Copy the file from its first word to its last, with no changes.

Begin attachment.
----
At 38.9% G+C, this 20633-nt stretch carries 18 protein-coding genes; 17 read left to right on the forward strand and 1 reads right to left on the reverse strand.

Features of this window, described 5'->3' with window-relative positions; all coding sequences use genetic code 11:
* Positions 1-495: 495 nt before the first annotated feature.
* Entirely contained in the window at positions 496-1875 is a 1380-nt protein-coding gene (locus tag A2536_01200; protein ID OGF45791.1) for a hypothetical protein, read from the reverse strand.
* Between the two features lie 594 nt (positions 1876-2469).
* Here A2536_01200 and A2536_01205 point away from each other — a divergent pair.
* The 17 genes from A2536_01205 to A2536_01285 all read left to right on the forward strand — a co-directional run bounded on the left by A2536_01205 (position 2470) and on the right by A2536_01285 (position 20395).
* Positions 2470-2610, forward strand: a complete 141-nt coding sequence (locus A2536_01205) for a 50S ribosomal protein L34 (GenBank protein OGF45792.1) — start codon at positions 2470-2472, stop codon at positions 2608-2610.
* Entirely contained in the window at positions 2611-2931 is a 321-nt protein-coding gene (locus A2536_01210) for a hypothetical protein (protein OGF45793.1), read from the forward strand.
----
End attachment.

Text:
At 38.9% G+C, this 20633-nt stretch carries 18 protein-coding genes; 17 read left to right on the forward strand and 1 reads right to left on the reverse strand.

Features of this window, described 5'->3' with window-relative positions; all coding sequences use genetic code 11:
* Positions 1-495: 495 nt before the first annotated feature.
* Entirely contained in the window at positions 496-1875 is a 1380-nt protein-coding gene (locus tag A2536_01200; protein ID OGF45791.1) for a hypothetical protein, read from the reverse strand.
* Between the two features lie 594 nt (positions 1876-2469).
* Here A2536_01200 and A2536_01205 point away from each other — a divergent pair.
* The 17 genes from A2536_01205 to A2536_01285 all read left to right on the forward strand — a co-directional run bounded on the left by A2536_01205 (position 2470) and on the right by A2536_01285 (position 20395).
* Positions 2470-2610, forward strand: a complete 141-nt coding sequence (locus A2536_01205) for a 50S ribosomal protein L34 (GenBank protein OGF45792.1) — start codon at positions 2470-2472, stop codon at positions 2608-2610.
* Entirely contained in the window at positions 2611-2931 is a 321-nt protein-coding gene (locus A2536_01210) for a hypothetical protein (protein OGF45793.1), read from the forward strand.